It’s apt his nickname is Sunshine, because Trevor Lawrence’s future is bright.
Even if, at the moment, that NFL future is distant.
The true freshman completed his meteoric rise to college football king Monday in Clemson’s stunning 44-16 dismantling of Alabama in the national title game, going 20-for-32 for 347 yards and three touchdowns, picking apart the Crimson Tide’s vaunted defense and stealing the spotlight from that other quarterback in the game, Tua Tagovailoa.
He was the consensus No. 1 prospect in high school coming out of Georgia. It took him five games to grab the starting spot from Kelly Bryant, who led Clemson to the College Football Playoff last season. And it took him four quarters on the biggest national stage to tell the world he was ready for the NFL now. Even if he’s not ready for the NFL now: The 19-year-old has to wait another two seasons before barging in.
“Trevor Lawrence is unreal,” Bleacher Report NFL scout analyst Matt Miller said.
“Trevor Lawrence is the best true freshman QB I’ve ever seen,” came from Gil Brandt, now with NFL.com and a former longtime Cowboys exec. “If I was running an NFL team, I’d be making trades for as many 2021 picks I could get my hands on.”
How about NFL players’ thoughts?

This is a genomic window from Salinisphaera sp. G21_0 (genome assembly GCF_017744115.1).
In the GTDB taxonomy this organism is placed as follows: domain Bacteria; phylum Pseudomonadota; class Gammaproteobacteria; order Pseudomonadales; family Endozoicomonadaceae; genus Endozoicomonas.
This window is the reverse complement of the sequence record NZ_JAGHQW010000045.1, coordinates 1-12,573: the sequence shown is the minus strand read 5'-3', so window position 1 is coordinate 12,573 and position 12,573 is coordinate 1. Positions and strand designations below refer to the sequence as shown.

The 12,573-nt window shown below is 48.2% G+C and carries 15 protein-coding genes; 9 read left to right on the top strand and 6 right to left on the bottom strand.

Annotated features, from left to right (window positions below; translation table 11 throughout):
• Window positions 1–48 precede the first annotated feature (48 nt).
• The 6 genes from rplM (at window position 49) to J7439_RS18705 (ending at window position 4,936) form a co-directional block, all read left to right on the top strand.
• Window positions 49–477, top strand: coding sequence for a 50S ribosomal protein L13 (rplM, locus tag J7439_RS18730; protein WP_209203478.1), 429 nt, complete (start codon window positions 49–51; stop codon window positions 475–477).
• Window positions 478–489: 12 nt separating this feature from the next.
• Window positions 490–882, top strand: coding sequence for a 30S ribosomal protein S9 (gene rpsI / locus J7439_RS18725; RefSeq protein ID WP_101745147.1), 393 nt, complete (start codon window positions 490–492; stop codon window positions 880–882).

“#TrevorLawrence can start for at least 10 nfl teams right now,” Raiders receiver Brandon LaFell said.
“My man is a true freshman,” Texans quarterback — and former Clemson quarterback — Deshaun Watson told ESPN. “He’s got at least two more years to do work. He’s gonna be a legend. He already is. People know that now.”
They do. The teenager moved up and down and around the pocket like a seasoned NFL veteran, eluding the Alabama pass rush and buying time for stud receivers to get open. And when they did, he unleashed an arm that’s more cannon than limb. And it comes out of a 6-foot-5, 205-pound frame.
“You can talk about his physical skills all you want,” ESPN college football analyst Kirk Herbstreit said, via the San Francisco Chronicle. “To me it’s the ability, in this offense, especially when they go up-tempo, the ability not to make mental mistakes, process the coverage, get out of a bad play into a good play. That is just unbelievable. … He’s a once-in-a-generation type of guy.”
It’ll still, somehow, take two more seasons before that generation arrives in the NFL.
Source: Read Full Article